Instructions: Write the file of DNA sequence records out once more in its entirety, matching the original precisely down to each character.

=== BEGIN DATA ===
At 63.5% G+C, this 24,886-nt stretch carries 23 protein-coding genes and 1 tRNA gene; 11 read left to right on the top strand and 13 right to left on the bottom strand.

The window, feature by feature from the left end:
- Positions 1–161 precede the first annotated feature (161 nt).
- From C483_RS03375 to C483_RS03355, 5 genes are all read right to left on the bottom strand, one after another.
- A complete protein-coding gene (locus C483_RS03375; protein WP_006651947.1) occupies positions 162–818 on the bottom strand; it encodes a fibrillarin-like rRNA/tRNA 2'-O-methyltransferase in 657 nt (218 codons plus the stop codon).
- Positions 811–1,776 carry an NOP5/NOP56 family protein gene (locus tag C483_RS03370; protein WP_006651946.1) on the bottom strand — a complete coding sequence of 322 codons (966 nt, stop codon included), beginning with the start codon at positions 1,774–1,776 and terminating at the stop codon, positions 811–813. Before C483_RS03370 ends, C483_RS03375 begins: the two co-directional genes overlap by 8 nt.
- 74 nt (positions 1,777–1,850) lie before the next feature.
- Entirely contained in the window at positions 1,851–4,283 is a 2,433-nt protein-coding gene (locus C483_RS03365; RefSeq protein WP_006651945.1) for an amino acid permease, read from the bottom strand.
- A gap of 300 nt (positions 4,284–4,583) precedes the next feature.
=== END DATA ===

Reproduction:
At 63.5% G+C, this 24,886-nt stretch carries 23 protein-coding genes and 1 tRNA gene; 11 read left to right on the top strand and 13 right to left on the bottom strand.

The window, feature by feature from the left end:
- Positions 1–161 precede the first annotated feature (161 nt).
- From C483_RS03375 to C483_RS03355, 5 genes are all read right to left on the bottom strand, one after another.
- A complete protein-coding gene (locus C483_RS03375; protein WP_006651947.1) occupies positions 162–818 on the bottom strand; it encodes a fibrillarin-like rRNA/tRNA 2'-O-methyltransferase in 657 nt (218 codons plus the stop codon).
- Positions 811–1,776 carry an NOP5/NOP56 family protein gene (locus tag C483_RS03370; protein WP_006651946.1) on the bottom strand — a complete coding sequence of 322 codons (966 nt, stop codon included), beginning with the start codon at positions 1,774–1,776 and terminating at the stop codon, positions 811–813. Before C483_RS03370 ends, C483_RS03375 begins: the two co-directional genes overlap by 8 nt.
- 74 nt (positions 1,777–1,850) lie before the next feature.
- Entirely contained in the window at positions 1,851–4,283 is a 2,433-nt protein-coding gene (locus C483_RS03365; RefSeq protein WP_006651945.1) for an amino acid permease, read from the bottom strand.
- A gap of 300 nt (positions 4,284–4,583) precedes the next feature.